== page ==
Nii Ayikwei Parkes

The writer, editor, broadcaster and performance poet speaks to Sideways about creativity and transformation.

Nii Ayikwei Parkes is one of seventeen contemporary Black British poets launching the new The Obsidian Foundation Collection for The Poetry Archive.

You can listen to him reading his work on The Poetry Archive Website from 18th February 2022. 


Maya Angelou said, “Creativity or talent, like electricity, is something I don’t understand, but something I’m able to harness and use.” – when did you first realise you had the ability to create?

I think the realisation of the ability to create is something that always comes in hindsight, otherwise we’d be celebrating from the moment we utter our first cry. For me, I think I became aware of the power of transformation – which is ultimately what creativity triggers – on early mornings gardening with my father as a boy. I was always stunned by idea, first, that my father could make these seeds become food, and, with time, that even I could raise corn stalks taller than I would ever grow. I must have been 7 the first time that that sense of wonder hit me. 

What emotions does poetry induce for you? 

It depends on the poem, but generally I allow poems to carry me, so I also feel weightless when I get into a poem, like my entire body is in a voice.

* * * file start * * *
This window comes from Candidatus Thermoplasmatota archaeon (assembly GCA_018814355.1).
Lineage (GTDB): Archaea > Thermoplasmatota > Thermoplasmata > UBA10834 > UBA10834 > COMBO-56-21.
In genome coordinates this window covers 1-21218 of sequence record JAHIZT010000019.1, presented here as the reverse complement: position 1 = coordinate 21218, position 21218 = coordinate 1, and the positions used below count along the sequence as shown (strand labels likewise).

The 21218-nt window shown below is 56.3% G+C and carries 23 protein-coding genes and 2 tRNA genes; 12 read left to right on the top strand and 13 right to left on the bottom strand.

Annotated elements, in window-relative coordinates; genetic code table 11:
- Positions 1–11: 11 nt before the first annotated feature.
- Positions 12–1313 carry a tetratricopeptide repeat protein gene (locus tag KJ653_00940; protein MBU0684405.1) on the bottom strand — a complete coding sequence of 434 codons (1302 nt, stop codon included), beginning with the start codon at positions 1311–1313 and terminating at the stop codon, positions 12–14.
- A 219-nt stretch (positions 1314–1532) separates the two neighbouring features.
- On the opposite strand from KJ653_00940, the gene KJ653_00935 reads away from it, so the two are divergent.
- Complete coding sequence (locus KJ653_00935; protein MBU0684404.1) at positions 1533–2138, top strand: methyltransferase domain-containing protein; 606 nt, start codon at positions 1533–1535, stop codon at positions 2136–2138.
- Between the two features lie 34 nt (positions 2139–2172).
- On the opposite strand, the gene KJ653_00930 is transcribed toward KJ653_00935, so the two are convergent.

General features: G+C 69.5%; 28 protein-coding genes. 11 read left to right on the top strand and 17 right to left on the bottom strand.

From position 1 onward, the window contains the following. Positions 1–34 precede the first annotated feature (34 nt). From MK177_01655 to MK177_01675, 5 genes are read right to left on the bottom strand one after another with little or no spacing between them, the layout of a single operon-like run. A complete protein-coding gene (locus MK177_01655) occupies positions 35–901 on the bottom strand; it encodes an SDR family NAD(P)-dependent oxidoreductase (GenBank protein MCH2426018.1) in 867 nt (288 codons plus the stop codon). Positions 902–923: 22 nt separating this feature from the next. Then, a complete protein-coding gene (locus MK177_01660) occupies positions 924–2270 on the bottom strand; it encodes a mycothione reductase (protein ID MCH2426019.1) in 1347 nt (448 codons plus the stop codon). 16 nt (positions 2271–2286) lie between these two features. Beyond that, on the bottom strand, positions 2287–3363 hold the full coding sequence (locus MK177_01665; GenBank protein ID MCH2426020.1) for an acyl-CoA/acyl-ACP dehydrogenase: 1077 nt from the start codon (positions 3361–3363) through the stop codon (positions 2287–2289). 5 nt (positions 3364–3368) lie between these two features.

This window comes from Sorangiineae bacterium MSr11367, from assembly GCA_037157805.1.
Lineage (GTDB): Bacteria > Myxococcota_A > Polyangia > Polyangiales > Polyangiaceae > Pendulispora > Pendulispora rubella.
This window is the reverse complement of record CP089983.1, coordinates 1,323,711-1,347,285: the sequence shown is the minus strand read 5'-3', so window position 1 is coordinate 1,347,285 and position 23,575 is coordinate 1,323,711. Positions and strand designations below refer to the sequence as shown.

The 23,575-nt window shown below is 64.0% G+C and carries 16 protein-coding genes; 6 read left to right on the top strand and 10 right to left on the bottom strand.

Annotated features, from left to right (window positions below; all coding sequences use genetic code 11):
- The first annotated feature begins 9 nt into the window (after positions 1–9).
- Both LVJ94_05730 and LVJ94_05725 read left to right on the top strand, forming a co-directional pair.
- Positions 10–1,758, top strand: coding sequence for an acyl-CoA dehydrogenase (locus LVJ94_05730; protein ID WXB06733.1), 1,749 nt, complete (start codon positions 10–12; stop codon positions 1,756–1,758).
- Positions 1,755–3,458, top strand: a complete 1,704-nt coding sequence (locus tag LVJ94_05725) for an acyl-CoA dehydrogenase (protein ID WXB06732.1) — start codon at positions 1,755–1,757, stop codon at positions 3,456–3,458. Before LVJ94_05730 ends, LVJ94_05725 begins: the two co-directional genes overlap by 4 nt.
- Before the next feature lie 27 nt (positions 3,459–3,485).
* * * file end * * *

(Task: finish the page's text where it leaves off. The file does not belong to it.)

What’s your writing process like?

I carry notebooks and jot things down, but the process to completed poem varies. Sometimes, I like to create conceptual poems, playing with multiple meanings and form; other times, I just pay homage to a moment of clarity, beauty, terror, transformation. 

You co-founded a national student magazine in your teens. Do you offer any advice to the students of today?

I’m still a student, and my advice is always to stay curious and keep trying to transform the world. What Nick Makoha has done by starting the Obsidian Foundation, for example, has been revelatory for me. I may have edited his work once, but I am now his student, learning from the power of his determination to make change.

Who or what is life’s biggest inspiration for you?
Days are my biggest inspiration. Everyday asks me: what are you doing to transform your world today? And I get to work…

Nii Ayikwei Parkes is the author of three poetry pamphlets and the Commonwealth Prize-shortlisted novel Tail of the Blue Bird (Cape).

His website is and you can tweet him at: @BlueBirdTail.

Interview by Richard Gilbert-Cross

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